In Worstward Ho, Beckett’s evokes the lack of foundations and the absurd resulting from the absence of meaning. Beckett translates Nihilism into a poetic form whereby the Pope perorates its containment also through the revival of Masses in Latin. Folci amalgamates the antipodal expressions of Nihilism, the lack of meaning that can also be viewed as a multiplicity of meanings, with the univocal meaning defended by the Pope.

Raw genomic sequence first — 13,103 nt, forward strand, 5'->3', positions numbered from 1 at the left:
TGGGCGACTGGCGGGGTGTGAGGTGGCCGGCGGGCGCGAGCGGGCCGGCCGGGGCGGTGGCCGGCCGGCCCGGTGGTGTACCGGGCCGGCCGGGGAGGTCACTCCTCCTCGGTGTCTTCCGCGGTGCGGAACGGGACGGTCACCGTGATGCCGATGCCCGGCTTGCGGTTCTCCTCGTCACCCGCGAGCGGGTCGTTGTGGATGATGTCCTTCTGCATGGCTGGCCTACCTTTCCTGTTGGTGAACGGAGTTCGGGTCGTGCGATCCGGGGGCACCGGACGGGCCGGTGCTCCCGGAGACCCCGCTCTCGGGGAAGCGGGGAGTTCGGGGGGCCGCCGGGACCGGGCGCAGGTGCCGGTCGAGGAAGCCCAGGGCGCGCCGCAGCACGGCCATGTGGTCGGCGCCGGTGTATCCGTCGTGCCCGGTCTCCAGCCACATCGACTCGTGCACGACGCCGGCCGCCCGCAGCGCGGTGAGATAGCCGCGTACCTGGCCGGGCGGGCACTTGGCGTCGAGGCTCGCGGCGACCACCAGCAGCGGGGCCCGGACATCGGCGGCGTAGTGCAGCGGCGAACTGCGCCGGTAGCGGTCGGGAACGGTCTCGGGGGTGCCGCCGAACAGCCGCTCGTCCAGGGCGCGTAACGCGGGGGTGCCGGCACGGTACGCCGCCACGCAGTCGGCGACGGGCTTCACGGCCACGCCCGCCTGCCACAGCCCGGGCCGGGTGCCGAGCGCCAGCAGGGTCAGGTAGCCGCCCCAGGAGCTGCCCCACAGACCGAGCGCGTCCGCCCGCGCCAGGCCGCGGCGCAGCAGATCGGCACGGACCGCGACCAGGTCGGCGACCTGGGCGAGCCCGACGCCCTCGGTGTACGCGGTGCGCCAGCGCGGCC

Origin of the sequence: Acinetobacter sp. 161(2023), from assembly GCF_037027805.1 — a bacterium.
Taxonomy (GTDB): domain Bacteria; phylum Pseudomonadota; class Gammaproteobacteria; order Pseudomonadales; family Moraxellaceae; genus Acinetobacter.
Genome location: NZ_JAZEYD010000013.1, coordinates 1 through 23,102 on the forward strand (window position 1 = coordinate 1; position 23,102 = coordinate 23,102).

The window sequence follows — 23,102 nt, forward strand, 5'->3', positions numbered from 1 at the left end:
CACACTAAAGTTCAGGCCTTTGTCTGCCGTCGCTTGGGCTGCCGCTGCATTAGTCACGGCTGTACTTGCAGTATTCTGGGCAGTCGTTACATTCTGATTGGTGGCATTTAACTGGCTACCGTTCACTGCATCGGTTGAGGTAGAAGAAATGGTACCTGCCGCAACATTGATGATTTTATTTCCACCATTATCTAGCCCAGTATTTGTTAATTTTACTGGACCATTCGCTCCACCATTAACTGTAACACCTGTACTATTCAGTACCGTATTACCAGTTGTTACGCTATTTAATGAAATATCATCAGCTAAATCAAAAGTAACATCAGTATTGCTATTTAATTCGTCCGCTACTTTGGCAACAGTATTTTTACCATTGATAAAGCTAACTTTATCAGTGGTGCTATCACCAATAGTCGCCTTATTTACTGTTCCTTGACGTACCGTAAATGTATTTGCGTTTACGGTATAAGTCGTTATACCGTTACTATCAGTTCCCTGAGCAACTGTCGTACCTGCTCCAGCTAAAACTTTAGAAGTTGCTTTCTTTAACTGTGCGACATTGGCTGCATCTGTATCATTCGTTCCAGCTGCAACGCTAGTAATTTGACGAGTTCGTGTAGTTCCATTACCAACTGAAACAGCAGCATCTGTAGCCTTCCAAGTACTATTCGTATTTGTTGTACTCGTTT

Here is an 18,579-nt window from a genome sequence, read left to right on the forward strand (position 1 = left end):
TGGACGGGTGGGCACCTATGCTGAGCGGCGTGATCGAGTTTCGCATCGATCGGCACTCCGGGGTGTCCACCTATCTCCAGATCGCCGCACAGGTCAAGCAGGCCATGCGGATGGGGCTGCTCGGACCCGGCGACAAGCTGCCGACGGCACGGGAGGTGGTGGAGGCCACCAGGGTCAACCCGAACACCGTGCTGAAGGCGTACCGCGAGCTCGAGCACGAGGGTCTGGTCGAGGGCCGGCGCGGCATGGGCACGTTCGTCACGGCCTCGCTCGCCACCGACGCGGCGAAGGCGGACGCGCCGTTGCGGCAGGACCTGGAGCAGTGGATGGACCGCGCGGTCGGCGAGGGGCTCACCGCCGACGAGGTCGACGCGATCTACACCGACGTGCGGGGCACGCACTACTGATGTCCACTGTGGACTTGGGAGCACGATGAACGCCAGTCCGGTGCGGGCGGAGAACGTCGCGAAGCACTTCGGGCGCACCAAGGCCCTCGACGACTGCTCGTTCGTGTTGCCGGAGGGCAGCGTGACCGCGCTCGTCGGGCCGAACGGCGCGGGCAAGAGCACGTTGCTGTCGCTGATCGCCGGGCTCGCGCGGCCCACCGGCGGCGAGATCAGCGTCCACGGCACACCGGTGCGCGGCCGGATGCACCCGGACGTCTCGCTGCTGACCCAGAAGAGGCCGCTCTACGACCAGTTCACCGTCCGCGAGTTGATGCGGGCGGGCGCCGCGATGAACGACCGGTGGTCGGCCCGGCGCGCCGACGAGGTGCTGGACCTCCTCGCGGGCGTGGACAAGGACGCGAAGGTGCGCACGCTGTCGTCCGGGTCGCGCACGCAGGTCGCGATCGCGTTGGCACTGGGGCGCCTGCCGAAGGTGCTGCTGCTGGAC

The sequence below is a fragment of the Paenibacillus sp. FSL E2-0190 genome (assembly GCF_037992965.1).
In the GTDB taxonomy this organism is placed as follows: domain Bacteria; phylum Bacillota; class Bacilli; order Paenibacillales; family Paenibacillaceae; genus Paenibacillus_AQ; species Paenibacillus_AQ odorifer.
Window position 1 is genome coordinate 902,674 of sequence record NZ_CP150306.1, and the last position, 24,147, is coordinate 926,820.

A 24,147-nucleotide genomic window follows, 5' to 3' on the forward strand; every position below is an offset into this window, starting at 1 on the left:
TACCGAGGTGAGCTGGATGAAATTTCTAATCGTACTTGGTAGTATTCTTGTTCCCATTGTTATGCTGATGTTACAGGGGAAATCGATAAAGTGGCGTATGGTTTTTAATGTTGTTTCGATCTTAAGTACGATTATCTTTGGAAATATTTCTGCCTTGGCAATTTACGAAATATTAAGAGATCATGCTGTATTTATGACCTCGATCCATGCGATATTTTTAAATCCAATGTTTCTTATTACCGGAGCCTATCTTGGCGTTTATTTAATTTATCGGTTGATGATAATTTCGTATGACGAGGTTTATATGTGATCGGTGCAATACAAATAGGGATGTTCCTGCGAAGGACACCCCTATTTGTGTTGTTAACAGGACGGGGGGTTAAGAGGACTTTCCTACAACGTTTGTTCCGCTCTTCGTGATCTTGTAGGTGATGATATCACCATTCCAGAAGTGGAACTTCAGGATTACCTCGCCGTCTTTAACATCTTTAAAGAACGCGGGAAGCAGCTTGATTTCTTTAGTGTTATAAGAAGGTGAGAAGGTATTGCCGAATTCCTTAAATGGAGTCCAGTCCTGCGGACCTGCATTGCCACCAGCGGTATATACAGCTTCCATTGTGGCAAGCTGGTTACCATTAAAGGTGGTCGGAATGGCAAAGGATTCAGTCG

Participation in the competition Worstward Ho (2009) was open to comedians, impersonators, stand up comedians, actors and common people who were invited to recite a stanza of Beckett’s homonimous poem impersonating Pope Ratzinger. At the request of the artist the poem was to be recited in the Latin translation provided by Latinist Giuliano Ranucci. The competition followed only partially the ordinary phases of any competition open to comedians and impersonators. The rules and regulations governing it doubtlessly limited the comedians’ performance, as they were decisively more peculiar than what they were used to.[…]